In 2016, Facebook drew sharp criticism for allowing political misinformation, or fake news, to spread on its platforms. Facebook and Twitter officials have said repeatedly that they are clamping down on news coming from questionable sources and lies spread by politicians.
Since Election Day, Twitter has labeled tweets from President Donald Trump and members of his inner-circle as inaccurate. Still, both platforms have been criticized for not doing enough – and for doing too much. Tech expert Omar Gallaga told Texas Standard that social media platforms announced in advance of the 2020 election that they would take action against misinformation when it conflicted with their stated posting policies.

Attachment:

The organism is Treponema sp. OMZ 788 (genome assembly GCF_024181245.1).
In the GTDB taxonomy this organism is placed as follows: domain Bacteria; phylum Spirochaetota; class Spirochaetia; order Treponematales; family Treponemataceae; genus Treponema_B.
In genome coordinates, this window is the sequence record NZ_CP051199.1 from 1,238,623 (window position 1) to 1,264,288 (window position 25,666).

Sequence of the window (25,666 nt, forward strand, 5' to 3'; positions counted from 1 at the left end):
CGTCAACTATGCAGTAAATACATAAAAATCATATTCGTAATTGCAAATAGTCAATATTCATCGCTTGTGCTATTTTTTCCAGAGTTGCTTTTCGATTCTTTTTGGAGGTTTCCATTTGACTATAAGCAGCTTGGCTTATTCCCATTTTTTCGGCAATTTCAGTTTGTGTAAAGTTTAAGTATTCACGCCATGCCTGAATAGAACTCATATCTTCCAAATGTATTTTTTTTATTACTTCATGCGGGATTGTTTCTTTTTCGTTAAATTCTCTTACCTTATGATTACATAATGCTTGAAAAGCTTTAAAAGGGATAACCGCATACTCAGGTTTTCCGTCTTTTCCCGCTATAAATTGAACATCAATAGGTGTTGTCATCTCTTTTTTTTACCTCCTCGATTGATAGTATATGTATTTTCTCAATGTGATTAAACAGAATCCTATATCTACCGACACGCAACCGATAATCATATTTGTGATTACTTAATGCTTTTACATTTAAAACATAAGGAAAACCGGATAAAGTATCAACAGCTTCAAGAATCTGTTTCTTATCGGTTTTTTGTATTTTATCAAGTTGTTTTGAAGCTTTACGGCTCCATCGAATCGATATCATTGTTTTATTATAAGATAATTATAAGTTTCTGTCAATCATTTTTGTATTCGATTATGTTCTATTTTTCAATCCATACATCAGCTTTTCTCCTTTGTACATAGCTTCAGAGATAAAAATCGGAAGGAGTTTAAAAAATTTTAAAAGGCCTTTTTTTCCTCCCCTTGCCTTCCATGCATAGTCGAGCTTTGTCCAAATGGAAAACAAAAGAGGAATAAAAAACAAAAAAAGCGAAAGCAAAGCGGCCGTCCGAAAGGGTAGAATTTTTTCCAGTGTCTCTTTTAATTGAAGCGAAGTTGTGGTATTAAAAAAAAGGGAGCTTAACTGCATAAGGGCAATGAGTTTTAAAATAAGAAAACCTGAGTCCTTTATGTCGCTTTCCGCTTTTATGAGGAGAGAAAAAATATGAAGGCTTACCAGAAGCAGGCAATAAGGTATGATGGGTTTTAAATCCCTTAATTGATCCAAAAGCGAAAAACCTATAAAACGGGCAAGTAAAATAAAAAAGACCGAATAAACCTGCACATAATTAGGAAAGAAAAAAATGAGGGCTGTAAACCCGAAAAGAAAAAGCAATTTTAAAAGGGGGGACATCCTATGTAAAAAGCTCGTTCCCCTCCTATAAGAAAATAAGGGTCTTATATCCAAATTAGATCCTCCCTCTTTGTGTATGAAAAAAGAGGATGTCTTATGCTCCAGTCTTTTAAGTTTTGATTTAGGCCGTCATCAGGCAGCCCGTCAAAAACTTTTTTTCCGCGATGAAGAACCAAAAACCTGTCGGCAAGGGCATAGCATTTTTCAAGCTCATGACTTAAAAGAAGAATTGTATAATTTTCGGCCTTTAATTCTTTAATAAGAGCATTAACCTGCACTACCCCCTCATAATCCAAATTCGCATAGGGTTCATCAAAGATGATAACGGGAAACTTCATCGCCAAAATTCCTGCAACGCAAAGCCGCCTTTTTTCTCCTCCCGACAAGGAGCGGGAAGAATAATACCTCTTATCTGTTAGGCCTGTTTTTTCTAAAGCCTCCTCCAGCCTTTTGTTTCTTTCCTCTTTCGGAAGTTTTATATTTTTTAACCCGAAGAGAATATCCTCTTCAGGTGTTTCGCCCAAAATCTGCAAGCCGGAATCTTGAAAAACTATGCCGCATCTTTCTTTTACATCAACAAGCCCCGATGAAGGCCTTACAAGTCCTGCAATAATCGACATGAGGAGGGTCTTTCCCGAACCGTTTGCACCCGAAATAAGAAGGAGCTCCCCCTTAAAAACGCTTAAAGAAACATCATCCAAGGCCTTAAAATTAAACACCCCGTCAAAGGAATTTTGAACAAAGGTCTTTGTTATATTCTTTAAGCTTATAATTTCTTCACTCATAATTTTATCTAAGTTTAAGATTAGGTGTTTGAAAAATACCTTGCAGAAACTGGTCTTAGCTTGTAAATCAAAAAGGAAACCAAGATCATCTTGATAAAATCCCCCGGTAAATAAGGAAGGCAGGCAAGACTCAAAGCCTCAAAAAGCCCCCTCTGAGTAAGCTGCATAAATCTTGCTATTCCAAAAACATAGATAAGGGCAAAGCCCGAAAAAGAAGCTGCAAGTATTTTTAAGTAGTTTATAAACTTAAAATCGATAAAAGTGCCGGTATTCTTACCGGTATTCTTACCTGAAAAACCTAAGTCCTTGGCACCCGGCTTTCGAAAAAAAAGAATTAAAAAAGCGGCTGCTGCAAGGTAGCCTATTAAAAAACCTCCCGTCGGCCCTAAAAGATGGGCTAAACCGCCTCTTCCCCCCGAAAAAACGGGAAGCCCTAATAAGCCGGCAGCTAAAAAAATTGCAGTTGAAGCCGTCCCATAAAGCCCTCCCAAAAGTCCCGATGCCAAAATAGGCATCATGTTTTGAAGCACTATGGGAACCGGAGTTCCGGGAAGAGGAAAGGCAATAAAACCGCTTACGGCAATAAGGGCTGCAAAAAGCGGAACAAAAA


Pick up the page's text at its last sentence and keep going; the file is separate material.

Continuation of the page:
Posts that contain misinformation, like those from Trump, his press secretary and a Democratic official in Wisconsin that falsely claimed victory in the presidential election before all votes were counted, have been labeled as misleading by platforms. Twitter, Gallaga said, has been especially aggressive in adding misinformation labels.
What you’ll hear in this segment:
– How Facebook, Twitter and YouTube’s approach misinformation flagging differently
– How supporters of the president have tried to circumvent misinformation labeling
– What techniques social platforms use to moderate content